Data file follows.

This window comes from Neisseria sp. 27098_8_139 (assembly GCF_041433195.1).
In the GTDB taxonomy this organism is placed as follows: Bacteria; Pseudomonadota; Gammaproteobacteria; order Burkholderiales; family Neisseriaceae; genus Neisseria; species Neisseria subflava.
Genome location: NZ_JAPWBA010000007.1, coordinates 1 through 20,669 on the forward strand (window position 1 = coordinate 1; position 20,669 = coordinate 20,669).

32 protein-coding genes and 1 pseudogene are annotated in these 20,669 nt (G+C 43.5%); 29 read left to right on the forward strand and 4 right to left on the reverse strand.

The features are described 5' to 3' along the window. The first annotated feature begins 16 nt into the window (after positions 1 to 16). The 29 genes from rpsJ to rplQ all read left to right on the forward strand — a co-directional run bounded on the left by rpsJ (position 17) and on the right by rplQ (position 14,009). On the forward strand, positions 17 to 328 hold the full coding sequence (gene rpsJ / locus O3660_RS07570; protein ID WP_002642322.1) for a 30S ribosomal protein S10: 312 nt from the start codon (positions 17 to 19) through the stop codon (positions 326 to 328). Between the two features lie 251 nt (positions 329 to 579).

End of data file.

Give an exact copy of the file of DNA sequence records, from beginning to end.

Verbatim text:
This window comes from Neisseria sp. 27098_8_139 (assembly GCF_041433195.1).
In the GTDB taxonomy this organism is placed as follows: Bacteria; Pseudomonadota; Gammaproteobacteria; order Burkholderiales; family Neisseriaceae; genus Neisseria; species Neisseria subflava.
Genome location: NZ_JAPWBA010000007.1, coordinates 1 through 20,669 on the forward strand (window position 1 = coordinate 1; position 20,669 = coordinate 20,669).

32 protein-coding genes and 1 pseudogene are annotated in these 20,669 nt (G+C 43.5%); 29 read left to right on the forward strand and 4 right to left on the reverse strand.

The features are described 5' to 3' along the window. The first annotated feature begins 16 nt into the window (after positions 1 to 16). The 29 genes from rpsJ to rplQ all read left to right on the forward strand — a co-directional run bounded on the left by rpsJ (position 17) and on the right by rplQ (position 14,009). On the forward strand, positions 17 to 328 hold the full coding sequence (gene rpsJ / locus O3660_RS07570; protein ID WP_002642322.1) for a 30S ribosomal protein S10: 312 nt from the start codon (positions 17 to 19) through the stop codon (positions 326 to 328). Between the two features lie 251 nt (positions 329 to 579).